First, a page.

Scottish ministers agree to stand-alone FSA

27 June, 2012

Scottish ministers have agreed to create a stand-alone food standards agency and meat inspection service for Scotland.

The decision follows the recommendations outlined in the Scudamore review, which was published in April and concluded that Scotland would be best served by a new public body to fulfil the Food Standard Agency’s functions for Scotland.

Scotland’s Public Health Minister Michael Matheson said: “The changes in England removed significant capacity in the FSA’s nutrition and labelling functions for Scotland and needed to be addressed. I thank Professor Jim Scudamore and his colleagues for their months of work to develop this comprehensive report, which we have been considering since publication in April.

“We have accepted all their recommendations. A new body will allow a Scottish approach to be taken to tackle poor diet and food-borne diseases and should support our food and drink industry in growing its strong, international reputation for safe, quality food.”

Officials said the new body would be kept at “arms-length” from Scottish government and will encompass nutrition and labelling policy, and meat inspection policy and operational delivery, in addition to food safety and standards. They added that creating the new body would require primary legislation, and the Scottish government plans to consult on options before the end of this year.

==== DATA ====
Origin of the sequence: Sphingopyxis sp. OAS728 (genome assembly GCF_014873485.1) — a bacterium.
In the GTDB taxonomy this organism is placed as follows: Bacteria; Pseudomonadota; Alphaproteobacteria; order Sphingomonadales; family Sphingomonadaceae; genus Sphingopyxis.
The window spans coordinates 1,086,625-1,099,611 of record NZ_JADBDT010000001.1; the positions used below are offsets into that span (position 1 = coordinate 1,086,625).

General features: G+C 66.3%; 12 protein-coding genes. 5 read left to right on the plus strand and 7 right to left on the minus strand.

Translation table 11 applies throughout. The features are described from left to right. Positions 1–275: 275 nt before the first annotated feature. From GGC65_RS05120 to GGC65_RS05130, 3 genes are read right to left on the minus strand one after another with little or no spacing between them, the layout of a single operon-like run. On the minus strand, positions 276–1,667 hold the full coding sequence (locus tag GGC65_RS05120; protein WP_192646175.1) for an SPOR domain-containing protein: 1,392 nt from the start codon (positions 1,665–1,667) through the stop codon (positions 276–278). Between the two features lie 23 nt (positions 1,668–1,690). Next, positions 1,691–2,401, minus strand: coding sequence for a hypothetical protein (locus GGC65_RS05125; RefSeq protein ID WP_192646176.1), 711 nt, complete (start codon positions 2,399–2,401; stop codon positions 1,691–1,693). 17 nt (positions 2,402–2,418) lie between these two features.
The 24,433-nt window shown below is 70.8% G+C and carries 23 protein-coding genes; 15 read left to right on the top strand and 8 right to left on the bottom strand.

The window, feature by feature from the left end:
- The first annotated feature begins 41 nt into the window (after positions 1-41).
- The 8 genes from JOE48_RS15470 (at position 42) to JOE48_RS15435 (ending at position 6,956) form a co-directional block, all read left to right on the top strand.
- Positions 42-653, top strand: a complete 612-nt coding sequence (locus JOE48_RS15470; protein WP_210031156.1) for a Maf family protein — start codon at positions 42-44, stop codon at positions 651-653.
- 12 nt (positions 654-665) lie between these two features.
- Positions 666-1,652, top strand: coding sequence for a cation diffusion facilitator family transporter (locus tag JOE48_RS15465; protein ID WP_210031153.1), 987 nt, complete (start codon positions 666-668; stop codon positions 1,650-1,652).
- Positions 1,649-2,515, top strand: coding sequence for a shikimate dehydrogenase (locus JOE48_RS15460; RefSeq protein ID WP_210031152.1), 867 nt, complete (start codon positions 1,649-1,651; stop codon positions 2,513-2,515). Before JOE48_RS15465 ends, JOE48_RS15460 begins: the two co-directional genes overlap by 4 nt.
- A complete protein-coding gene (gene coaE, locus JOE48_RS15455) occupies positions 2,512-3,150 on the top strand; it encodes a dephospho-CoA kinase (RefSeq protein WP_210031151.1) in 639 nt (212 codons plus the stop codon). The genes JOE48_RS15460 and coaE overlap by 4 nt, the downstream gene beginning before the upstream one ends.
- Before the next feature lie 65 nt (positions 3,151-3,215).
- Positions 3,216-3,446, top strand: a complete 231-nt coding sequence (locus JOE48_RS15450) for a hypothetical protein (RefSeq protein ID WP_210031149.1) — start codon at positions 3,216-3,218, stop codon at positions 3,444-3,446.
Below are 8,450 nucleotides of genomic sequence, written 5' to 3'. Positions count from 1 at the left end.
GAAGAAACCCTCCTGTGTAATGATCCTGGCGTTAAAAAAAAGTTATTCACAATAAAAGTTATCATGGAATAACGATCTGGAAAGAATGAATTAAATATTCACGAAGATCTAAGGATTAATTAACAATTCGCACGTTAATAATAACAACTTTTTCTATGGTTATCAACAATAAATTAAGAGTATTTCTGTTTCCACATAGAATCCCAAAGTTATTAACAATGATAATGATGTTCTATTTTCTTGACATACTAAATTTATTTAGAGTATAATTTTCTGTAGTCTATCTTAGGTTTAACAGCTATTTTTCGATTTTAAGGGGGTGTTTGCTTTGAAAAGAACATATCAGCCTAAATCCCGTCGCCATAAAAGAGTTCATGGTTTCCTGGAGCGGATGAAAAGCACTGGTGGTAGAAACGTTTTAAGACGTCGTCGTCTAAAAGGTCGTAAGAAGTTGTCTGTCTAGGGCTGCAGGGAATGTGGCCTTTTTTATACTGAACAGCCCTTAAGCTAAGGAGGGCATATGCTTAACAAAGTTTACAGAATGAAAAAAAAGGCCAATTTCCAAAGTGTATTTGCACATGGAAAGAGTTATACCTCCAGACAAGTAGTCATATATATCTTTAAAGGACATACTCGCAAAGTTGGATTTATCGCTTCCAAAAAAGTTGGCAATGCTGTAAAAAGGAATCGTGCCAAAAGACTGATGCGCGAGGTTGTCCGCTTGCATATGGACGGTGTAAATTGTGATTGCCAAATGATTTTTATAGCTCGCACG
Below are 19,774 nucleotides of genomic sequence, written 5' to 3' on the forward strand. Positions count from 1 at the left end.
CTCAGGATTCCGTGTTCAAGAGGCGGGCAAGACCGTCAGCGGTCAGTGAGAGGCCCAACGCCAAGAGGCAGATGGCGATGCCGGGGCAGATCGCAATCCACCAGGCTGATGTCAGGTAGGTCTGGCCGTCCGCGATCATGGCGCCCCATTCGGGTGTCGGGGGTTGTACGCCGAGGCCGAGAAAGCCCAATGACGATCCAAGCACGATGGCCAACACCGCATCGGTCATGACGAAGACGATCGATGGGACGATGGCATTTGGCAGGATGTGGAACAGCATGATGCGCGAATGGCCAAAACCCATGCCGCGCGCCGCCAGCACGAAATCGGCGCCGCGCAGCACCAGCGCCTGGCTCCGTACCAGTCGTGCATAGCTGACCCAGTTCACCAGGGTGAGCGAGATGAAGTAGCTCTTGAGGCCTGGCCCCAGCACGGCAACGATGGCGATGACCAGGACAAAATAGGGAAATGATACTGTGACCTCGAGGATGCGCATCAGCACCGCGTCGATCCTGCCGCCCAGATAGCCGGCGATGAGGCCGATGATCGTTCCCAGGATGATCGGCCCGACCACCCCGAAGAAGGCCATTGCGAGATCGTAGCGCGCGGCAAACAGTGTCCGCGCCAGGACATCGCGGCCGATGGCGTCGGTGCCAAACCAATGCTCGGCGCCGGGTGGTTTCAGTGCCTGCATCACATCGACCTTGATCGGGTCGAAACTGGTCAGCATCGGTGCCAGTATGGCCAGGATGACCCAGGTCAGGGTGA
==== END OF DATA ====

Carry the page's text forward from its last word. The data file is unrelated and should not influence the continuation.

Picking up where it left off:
The decision has been welcomed by the Scottish meat industry and described by the Scottish Association of Meat Wholesalers (SAMW) as “a progressive and far-reaching move which will benefit the country’s whole meat chain, from producers to consumers”.

Alan McNaughton, president of the SAMW, said that embarking on a new collaborative approach to meat inspection in Scotland was a “refreshing prospect” for meat companies tired of the FSA’s “excessive” bureaucracy and heavy administrative costs.

“The new structure, as outlined by the Scottish government, is very much a new dawn for our industry, offering everyone involved the chance to start again with fresh ambitions, fresh attitudes and a vision for continued development,” he said.  

“We have a superb product to offer consumers, we’re 100% committed to product health and safety as the top priority of the new service and we’re all totally committed to working together to achieve the very best for Scotland’s meat industry.”

Scotland’s Rural Affairs Secretary Richard Lochhead also welcomed the announcement. “I welcome the decision to transfer operational control of meat inspection delivery to the FSA in Scotland as soon as possible, which we hope will deliver a more cost-effective service and further enhance our strong reputation for quality and hygiene,” he said.

“I am keen to explore how quickly this could be achieved. Legislation would not be needed, so I would expect to transfer meat inspection, after discussions with the industry and the Food Standards Agency, before the new body is established.”

>Industry lobbies MPs over future of abbattoirs

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>Report recommends stand-alone FSA in Scotland

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